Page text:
Three O’Clock High (1987)

DailyView: Day 328, Movie 470

I saw this film mentioned on Twitter the other day and I looked into it on Vudu. Historically, as a teacher, I do not like movies set at a school that featured part of the plot that would never happen in a million years, and Three O’Clock High has plenty of moments like that. However, there was just something charming about the film, which is clearly not great, that made me ignore those times throughout when I rolled my eyes and just enjoy the basic story.

Jerry Mitchell (Casey Siemaszko) was a nerdy high school student who was in charge of the school student store at Weaver High School. The infamous new student Buddy Revell (Richard Tyson) came in with a reputation for being a bad boy filled with violence. Jerry was assigned to get an interview with him for the school paper and all hell broke loose.

Jerry touched Buddy on the shoulder and it was known that Buddy had a thing about people touching him. Buddy immediately scheduled a fight with Jerry at 3 o’clock in the school parking lot. Panicked, Jerry spent the entire day doing things unlike him to try and get out of the fight.

There are so many things that happen in this day that just would never happen, even in a fantasy film that happen here. There is a whole thing about a switchblade knife that, even back in 1987, would have sent Jerry home with a suspension, not just released back to the classes. The whole book report fiasco would never have been allowed, nor would the results of the situation.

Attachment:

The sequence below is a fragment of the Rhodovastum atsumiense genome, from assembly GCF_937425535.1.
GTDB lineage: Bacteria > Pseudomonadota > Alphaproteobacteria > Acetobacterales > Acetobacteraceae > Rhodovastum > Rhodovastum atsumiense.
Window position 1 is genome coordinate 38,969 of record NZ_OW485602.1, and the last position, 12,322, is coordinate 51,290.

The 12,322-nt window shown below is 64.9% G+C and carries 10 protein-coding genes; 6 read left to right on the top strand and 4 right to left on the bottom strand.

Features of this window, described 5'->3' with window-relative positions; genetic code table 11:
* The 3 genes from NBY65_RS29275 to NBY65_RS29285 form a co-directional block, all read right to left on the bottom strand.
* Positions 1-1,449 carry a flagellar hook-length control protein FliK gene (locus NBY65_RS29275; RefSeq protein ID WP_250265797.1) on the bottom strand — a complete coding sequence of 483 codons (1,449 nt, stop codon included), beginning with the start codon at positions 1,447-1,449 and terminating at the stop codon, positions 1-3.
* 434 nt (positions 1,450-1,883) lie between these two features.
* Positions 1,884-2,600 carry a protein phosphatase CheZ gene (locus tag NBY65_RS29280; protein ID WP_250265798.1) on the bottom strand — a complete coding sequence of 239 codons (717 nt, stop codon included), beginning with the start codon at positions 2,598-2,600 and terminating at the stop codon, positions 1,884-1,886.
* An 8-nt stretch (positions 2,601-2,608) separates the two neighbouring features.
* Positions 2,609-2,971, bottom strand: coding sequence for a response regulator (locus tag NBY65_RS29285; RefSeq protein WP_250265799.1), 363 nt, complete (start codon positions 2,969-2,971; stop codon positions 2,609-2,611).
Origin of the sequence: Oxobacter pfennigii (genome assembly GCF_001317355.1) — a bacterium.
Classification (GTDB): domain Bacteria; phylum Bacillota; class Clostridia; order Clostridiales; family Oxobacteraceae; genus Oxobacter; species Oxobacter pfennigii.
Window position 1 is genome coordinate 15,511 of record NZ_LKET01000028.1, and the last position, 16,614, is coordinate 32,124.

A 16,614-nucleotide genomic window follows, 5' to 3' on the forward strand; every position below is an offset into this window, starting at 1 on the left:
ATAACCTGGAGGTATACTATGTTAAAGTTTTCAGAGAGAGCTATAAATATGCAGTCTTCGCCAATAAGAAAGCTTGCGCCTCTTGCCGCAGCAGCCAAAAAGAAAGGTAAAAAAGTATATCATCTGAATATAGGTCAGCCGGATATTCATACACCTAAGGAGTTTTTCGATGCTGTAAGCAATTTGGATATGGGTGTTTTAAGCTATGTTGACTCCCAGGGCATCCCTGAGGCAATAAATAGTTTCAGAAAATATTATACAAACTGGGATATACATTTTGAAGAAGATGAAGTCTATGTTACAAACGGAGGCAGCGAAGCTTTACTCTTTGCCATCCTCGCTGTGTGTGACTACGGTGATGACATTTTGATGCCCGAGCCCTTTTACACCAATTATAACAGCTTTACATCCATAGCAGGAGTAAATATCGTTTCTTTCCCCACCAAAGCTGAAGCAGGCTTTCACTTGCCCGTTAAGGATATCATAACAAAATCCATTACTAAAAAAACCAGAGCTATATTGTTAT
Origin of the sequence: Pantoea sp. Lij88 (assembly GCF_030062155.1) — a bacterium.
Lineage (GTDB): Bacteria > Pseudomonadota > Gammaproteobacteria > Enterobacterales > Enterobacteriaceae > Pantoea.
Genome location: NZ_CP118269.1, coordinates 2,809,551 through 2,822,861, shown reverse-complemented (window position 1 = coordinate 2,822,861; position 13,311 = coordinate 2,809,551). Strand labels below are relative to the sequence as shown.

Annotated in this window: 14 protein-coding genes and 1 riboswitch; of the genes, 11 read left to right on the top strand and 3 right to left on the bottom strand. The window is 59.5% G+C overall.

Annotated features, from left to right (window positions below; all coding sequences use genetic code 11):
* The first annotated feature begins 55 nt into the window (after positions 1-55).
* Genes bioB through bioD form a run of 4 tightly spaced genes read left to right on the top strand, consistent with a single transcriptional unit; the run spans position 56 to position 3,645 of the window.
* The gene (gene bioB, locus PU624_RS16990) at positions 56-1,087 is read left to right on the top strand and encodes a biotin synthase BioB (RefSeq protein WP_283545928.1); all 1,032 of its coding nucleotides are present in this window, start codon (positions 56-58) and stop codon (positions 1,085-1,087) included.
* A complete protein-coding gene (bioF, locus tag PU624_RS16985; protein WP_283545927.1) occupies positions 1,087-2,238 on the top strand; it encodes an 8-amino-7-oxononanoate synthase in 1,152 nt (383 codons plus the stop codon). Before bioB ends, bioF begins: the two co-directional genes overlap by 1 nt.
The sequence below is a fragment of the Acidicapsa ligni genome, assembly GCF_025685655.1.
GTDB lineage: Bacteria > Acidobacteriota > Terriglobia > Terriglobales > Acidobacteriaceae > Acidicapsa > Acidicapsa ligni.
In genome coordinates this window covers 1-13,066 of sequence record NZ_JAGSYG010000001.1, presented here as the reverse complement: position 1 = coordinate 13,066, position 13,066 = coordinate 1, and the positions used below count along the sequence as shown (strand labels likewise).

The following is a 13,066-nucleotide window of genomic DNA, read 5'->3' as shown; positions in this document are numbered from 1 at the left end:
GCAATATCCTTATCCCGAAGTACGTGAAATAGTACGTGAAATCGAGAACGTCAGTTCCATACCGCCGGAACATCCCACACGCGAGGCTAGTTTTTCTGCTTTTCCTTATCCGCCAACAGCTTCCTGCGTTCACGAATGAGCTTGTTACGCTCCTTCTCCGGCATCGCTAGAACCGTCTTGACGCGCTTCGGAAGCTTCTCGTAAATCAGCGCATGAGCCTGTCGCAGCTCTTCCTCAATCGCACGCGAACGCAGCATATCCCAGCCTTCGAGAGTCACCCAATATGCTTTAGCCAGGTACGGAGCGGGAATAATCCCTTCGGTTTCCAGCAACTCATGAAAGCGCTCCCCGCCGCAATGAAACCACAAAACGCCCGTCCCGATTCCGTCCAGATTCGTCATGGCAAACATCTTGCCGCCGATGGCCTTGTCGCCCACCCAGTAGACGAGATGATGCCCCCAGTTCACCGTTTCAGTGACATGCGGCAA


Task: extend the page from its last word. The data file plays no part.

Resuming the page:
There was a whole Buddy cheating off of Jerry bit that, apparently, Buddy did not need to do. That entire plot point made no sense whatsoever.

The fight itself after school would never have happened the way it did either. To ask the audience to accept all of these ridiculous premises stretched the boundaries of credibility.

And yet I did not hate it. There was something about poor sap Jerry that was relatable and made for someone to root for. He was the underdog and the pathetic protagonist that we hoped could overcome his troubles. Buddy made for a good villain, even though everything about him was contradicting what we thought we knew about him as a character.

I’d like to think that most of the most was some kind of daydream or exaggerated fantasy, but there is no indication that this film was doing that. Mixing this together as some kind of adolescent dream makes the silliness make more sense.

It is no doubt a stupid movie. However, if you could get past the obviously ridiculous situations, there are things to like about the film. It is a painless watch and has a couple of interesting performances.

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